Jump to content


Coordinates: 20°39′S 40°30′W / 20.650°S 40.500°W / -20.650; -40.500
From Wikipedia, the free encyclopedia
Municipality of Guarapari
Flag of Guarapari
Official seal of Guarapari
Location of Guarapari in the State of Espírito Santo
Location of Guarapari in the State of Espírito Santo
Coordinates: 20°39′S 40°30′W / 20.650°S 40.500°W / -20.650; -40.500
Country Brazil
State Espírito Santo
 • MayorEdson Magalhães (PSD)
 • Total591.815 km2 (228.501 sq mi)
15 m (49 ft)
 (2020 est.[2])
 • Total126,701
 • Density210/km2 (550/sq mi)
Time zoneUTC−3 (BRT)
HDI (2010)0.731 – high[3]

Guarapari is a coastal town of Espírito Santo, Brazil, a popular tourist destination. Its beach is famous for the high natural radioactivity level of its sand.



Guarapari is a part of Greater Vitoria, 47 km south of the state capital Vitória. Its population is 126,701 (2020) and its area is 592 km2. It is a well-known tourist destination, known for its curving white sand beaches backed by commercial development, which extend southward to Nova Guarapari and Meaípe. With its heavily built-up coastline like Vila Velha and Vitória, it caters heavily to seasonal tourists, and consequently has quite a dramatic seasonal population fluctuation.

The municipality contains the 953 hectares (2,350 acres) Concha d'Ostra Sustainable Development Reserve, established in 2003 to protect the mangroves of the Bay of Guarapari.[4] It also contains the 1,500 hectares (3,700 acres) Paulo César Vinha State Park, which protects an area of dunes, lagoons and marshes along the Atlantic shore.[5] Formerly called the Setiba nature reserve, it is a pristine example of a coastal ecosystem and important for local turtle and bird populations.


The municipality has had European presence since 1585 when Jesuit missionaries built a small chapel and dug a well.


The city is served by Guarapari Airport.


Along a roughly 500-mile (800 km) portion of Brazil's Atlantic coast that runs from north of Rio de Janeiro up to the region south of Bahia, the sands of old beaches are naturally radioactive. Sea waves pound coastal mountains rich in monazite, a phosphate of rare earth metals containing uranium and thorium.[6][7] The background radiation level on some spots on the Guarapari beach read 175 mSv per year (20μSv/h);[8] Some other spots can reach dosages of up to 55 μSv/h.[9] The average exposure level across the United States is 0.34 μSv/h[10] while a chest x-ray is a one time exposure of 0.1 mSv, and an abdominal and pelvic CT scan with and without contrast is 20-30 mSv.[11]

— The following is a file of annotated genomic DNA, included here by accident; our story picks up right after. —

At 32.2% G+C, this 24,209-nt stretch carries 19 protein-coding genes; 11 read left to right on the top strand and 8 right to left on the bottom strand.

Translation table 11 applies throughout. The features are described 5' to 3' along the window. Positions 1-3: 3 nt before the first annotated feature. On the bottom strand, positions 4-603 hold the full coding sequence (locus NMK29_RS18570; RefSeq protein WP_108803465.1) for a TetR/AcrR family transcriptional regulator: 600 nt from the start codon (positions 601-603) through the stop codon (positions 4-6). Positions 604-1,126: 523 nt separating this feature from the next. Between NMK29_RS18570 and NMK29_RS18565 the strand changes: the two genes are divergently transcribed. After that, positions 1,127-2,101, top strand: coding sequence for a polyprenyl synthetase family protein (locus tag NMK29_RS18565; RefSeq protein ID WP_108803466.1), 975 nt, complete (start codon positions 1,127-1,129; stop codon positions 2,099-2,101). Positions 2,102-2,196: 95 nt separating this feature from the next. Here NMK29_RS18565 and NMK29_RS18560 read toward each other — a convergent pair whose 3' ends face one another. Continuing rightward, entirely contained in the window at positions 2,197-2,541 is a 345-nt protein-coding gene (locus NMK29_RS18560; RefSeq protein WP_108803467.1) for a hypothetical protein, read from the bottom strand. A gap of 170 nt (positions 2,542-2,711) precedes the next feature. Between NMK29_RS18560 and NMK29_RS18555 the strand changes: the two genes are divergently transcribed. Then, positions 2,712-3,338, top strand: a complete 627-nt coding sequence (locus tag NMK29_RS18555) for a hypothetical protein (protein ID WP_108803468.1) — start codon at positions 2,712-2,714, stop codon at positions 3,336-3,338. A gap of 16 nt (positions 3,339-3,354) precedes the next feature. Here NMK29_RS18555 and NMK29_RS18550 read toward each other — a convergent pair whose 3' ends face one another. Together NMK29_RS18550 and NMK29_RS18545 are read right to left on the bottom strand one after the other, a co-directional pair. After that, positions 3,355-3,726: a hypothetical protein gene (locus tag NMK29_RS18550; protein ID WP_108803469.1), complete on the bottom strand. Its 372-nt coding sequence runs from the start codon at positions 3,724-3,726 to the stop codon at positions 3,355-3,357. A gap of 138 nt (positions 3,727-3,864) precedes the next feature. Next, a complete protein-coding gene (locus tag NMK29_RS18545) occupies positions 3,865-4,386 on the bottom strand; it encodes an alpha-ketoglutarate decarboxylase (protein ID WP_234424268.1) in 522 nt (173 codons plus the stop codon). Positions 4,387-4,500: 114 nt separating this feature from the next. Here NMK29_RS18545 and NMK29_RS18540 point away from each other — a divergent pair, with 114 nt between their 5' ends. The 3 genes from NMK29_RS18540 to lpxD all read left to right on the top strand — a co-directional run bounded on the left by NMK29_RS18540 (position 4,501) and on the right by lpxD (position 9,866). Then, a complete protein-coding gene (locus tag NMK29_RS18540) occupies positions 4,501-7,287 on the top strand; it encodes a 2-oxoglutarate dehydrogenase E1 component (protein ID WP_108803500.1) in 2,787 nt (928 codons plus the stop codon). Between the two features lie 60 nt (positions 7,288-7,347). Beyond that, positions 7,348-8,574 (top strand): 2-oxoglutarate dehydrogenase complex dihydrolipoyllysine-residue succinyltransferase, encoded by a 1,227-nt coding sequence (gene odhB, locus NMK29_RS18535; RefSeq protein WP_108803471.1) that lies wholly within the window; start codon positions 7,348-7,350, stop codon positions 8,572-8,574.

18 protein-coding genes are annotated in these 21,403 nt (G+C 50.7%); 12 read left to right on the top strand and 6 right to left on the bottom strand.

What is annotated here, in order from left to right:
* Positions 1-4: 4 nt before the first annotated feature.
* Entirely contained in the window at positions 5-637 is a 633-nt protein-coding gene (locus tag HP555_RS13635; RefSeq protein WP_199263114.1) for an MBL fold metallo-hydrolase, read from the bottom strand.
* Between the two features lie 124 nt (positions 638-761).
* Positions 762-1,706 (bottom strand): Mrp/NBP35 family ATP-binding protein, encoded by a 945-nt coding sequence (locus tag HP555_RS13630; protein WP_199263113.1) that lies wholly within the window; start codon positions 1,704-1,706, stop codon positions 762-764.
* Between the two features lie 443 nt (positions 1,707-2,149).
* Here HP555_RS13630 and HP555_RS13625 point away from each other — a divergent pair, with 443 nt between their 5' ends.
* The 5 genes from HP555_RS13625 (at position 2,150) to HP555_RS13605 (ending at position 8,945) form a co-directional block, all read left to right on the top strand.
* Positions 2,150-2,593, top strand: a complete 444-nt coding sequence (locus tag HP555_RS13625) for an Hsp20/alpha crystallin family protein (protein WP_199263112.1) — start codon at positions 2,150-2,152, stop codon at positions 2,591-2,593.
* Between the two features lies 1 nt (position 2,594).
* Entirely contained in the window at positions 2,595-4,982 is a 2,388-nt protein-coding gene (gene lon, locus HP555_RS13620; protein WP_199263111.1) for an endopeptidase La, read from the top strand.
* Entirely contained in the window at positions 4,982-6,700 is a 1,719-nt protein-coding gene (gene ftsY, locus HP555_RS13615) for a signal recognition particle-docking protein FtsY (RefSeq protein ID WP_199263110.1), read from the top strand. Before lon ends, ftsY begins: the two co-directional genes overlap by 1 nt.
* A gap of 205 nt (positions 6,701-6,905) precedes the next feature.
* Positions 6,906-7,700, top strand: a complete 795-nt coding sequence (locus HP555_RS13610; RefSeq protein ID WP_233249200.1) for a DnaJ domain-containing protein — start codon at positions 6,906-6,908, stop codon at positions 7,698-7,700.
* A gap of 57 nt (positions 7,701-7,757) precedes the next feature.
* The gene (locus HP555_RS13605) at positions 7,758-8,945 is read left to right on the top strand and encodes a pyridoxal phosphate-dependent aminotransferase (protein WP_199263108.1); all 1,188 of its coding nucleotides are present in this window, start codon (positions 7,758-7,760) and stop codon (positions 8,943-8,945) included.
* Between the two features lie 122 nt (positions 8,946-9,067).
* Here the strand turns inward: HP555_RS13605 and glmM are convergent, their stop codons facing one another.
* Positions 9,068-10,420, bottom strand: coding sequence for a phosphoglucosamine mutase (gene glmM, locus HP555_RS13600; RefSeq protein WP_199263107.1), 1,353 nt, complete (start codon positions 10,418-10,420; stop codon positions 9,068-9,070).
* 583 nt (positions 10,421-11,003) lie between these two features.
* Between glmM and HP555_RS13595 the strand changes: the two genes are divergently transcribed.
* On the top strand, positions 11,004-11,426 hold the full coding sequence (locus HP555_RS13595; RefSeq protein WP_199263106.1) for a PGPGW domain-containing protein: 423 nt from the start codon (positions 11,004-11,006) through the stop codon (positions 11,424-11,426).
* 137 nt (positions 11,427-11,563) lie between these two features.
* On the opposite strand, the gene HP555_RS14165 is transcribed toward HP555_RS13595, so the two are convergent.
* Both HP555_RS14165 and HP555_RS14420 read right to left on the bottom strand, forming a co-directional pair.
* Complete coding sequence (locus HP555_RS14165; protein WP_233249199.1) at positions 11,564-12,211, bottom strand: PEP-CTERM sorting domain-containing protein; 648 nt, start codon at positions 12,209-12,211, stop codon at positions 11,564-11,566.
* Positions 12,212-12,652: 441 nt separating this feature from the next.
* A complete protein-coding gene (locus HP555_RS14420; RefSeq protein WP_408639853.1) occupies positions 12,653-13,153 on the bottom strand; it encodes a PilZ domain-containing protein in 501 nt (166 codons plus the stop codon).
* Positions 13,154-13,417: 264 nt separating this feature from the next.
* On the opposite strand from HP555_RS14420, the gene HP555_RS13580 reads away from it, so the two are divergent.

In the Guarapari city, radiation levels are far lower: a study among 320 inhabitants showed an average received dose of 0.6 μSv/h, corresponding to 5.2 mSv per year.[12]


  1. ^ "Guarapari Código: 3202405". Cidades e Estados (in Portuguese). IBGE. Retrieved 2019-03-09.
  2. ^ IBGE 2020
  3. ^ "Archived copy" (PDF). United Nations Development Programme (UNDP). Archived from the original (PDF) on July 8, 2014. Retrieved August 1, 2013.{{cite web}}: CS1 maint: archived copy as title (link)
  4. ^ "RDS de Concha D'Ostra" (in Portuguese). IEMA: Instituto Estadual de Meio Ambiente e Recursos Hídricos. Archived from the original on 2016-10-28. Retrieved 2016-10-27.
  5. ^ "Parque Estadual Paulo César Vinha" (in Portuguese). IEMA: Instituto Estadual de Meio Ambiente e Recursos Hídricos. Archived from the original on 2016-10-26. Retrieved 2016-10-26.
  6. ^ "Heavy Minerals". Industrias Nucleares do Brasil. Archived from the original on 2012-11-27. Retrieved 2012-08-06.
  7. ^ "High natural background radiation areas – Guarapari, Brazil". Japan: Health Research Foundation.
  8. ^ Pfeiffer, W. C.; Penna-Franca, E.; Ribeiro, C. C.; Nogueira, A. R.; Londres, H.; Oliveira, A. E. (December 1981). "Measurements of environmental radiation exposure dose rates at selected sites in Brazil". Anais da Academia Brasileira de Ciências. 53 (4): 683–691. ISSN 0001-3765. PMID 7345962.
  9. ^ "Brazil 2012: sunbathing on radioactive beaches" (Video). at 50s. Archived from the original on 2021-12-21 – via YouTube.
  10. ^ "Relative Radioactivity Levels". Berkeley RadWatch. UC Berkeley. Retrieved 18 October 2018.
  11. ^ "Radiation Sources and Doses". Radiation Protection. EPA.
  12. ^ N. Fujinami; T. Koga; H. Morishima. "External Exposure Rates from Terrestrial Radiation at Guarapari and Meaipe in Brazil" (PDF). International Radiation Protection Association.

External links[edit]